Amtrak Stock

Discussion related to Amtrak also known as the National Railroad Passenger Corp.

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Amtrak Stock

Postby gprimr1 » Mon Sep 18, 2006 11:10 pm

I was wondering if it's possible to buy stock in Amtrak. I am aware that it doesn't pay dividends and I've read that it's stock is valued at worthless, but I would still consider buying a share or two to show my support for it.

Imagine if people started buying stock in it to show there support for Amtrak. I wonder if the politicians would notice that.
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Postby David Benton » Tue Sep 19, 2006 12:35 am

The shares are not traded.
the closest thing possible to what you are wanting to do would be along similar lines to what ethical finance groups offer . That is, to organise loans where the interest rate is well below the market rate . say a nominal 1% or so . the advantage to amtrak would be to repay some of its high interest loans , with low interest ones , saving a decent amount .
But i doubt such a scheme would get off the ground .
your best way to support Amtrak is to spend that money on amtrak tickets .
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Postby JimBoylan » Tue Sep 19, 2006 10:44 am

David Benton wrote:The shares are not traded.
But, they can be bought and sold. Some shares are publicly owned. Penn Central was the largest original share holder. There was a news account in Spring 2006 mentioning that the largest current stockholder thought that Amtrak was breaking District of Columbia corporation law by not having an annual meeting or election of directors. Is American Premier Insurance, the new name for Penn Central, the complainer, or did some financier buy a lot of shares from various 1971 railroads? Some of them got stock for joining Amtrak or giving it equipment. The law that established Amtrak set it up as a for-profit company with stockholders entitled to dividends, ha, ha!
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Postby wigwagfan » Tue Sep 19, 2006 11:03 am

As of 2003, this report should explain Amtrak's stock ownership:

[list=]American Premier Underwriters (insurance sub. of Am. Financial Group) 53 %
Burlington Northern Santa Fe Railroad 35 %
Canadian Pacific Railroad 7%
Canadian National Railroad 5%[/list]

(Note that American Premier Underwriters is the corporate successor to Penn Central.)

It is true that Amtrak stock is not routinely traded; you won't find Amtrak shares on any stock exchange (i.e. NYSE, NASDAQ) - it would be considered an OTC stock, but given the sparsity of trades, you'd probably have to just deal with one of the four above entities directly.

However it is not to say that Amtrak stock cannot be traded - obiviously American Premier Underwriters has purchased the shares formerly owned by numerous other railroads - Union Pacific doesn't own any Amtrak stock anymore, for example; nor does Norfolk Southern or CSX. I once recall a phrase used by a railroad executive - "anything's for sale at the right price" - and I'm sure if someone offered the right price, they'd gladly unload their Amtrak stock. The question is, why would you want it; knowing that you have no voting privileges, no representatation on the Board of Directors, no hope for a dividend (publicly traded companies are NOT required to issue a dividend), a stock that cannot be easily traded nor has significant value.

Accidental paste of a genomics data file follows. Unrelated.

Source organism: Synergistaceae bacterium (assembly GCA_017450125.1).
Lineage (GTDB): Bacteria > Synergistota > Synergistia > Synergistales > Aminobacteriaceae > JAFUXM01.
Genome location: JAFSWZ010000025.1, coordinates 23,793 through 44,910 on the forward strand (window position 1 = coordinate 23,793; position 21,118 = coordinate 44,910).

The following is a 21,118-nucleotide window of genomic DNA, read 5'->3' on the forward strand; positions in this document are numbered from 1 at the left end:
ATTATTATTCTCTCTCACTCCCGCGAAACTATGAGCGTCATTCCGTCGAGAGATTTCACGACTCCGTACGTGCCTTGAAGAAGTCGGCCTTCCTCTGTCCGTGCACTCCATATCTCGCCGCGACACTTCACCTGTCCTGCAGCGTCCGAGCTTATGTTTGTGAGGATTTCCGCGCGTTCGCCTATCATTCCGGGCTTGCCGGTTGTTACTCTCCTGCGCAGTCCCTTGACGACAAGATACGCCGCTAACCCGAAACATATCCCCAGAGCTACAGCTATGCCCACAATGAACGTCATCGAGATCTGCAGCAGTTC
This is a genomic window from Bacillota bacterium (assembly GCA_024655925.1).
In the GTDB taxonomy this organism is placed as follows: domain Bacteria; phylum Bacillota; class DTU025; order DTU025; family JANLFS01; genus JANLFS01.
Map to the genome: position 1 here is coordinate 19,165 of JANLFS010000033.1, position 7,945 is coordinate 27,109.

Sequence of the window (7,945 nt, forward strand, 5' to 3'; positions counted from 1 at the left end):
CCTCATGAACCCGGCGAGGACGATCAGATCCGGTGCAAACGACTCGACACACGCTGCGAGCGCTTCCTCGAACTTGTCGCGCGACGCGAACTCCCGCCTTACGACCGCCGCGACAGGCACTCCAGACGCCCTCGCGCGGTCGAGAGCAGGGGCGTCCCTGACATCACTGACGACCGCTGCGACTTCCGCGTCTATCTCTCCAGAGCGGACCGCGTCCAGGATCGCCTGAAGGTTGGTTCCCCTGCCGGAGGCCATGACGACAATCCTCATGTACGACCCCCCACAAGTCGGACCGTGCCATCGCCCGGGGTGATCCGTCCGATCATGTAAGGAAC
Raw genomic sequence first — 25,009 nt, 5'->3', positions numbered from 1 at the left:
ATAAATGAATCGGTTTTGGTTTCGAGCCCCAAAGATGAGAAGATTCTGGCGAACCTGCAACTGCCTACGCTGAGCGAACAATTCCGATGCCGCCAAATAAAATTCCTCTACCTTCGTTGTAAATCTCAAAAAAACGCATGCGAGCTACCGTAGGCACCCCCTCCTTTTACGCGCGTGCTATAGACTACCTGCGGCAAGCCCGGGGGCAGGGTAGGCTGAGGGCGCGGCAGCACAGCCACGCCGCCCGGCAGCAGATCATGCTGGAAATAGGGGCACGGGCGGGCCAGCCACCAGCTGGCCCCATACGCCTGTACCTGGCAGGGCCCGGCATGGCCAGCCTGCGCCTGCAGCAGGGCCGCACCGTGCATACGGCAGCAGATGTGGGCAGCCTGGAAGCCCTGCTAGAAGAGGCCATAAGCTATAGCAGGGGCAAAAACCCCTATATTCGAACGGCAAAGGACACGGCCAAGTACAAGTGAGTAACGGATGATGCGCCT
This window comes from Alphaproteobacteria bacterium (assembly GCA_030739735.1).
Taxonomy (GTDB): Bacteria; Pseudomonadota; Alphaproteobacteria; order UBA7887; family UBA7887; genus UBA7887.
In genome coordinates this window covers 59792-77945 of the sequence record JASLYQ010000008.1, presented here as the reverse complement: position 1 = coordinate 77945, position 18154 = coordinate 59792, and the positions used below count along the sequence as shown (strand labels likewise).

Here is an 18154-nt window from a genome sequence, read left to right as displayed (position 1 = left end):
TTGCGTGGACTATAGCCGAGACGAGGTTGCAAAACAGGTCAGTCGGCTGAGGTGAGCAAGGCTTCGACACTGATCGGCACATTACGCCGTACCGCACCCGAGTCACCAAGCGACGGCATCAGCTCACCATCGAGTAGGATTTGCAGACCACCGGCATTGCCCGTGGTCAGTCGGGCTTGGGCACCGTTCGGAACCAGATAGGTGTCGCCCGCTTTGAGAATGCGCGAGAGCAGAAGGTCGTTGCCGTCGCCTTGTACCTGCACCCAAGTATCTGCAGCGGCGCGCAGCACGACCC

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Postby Vincent » Tue Sep 19, 2006 11:22 am

People buy Amtrak coffee cups, ball caps, tee shirts, key chains--who's to say they wouldn't spend $49 on one share of National Railroad Passenger Corporation stock? Christmas is coming, it could be this year's pet rock.
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Postby Gilbert B Norman » Tue Sep 19, 2006 1:34 pm

Referring to Note 6: Capital Stock of the Sep 30, 2005 Annual Report (latest available), Amtrak is required under ARAA '97 to redeem the 9,385,684 outstanding shares of $10 par Common Stock by the end of FY 2002. Towards that end. Amtrak has offered the four shareholders `(they are undisclosed; but I am prepared to accept Mr. Halstead's listing) $.03 (three cents) per share, but the shareholders have deemed that offer as "unacceptable".

There the matter stands writing one more chapter in Amtrak's "Perils of Pauline" history.
---------------------------
I'm not much on Signature lines, BUT

The accompanying Notes are an integral part of these Financial Statements

Prof. Nichols to Accounting 101: "READ THE NOTES"
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Postby John_Perkowski » Tue Sep 19, 2006 1:48 pm

Thank you Mr Norman.

MODERATOR'S NOTE:

If Amtrak were the Green Bay Packers, and the stock, while not yielding any economic benefit, at least was that of a winner, you might get folks to do something like this.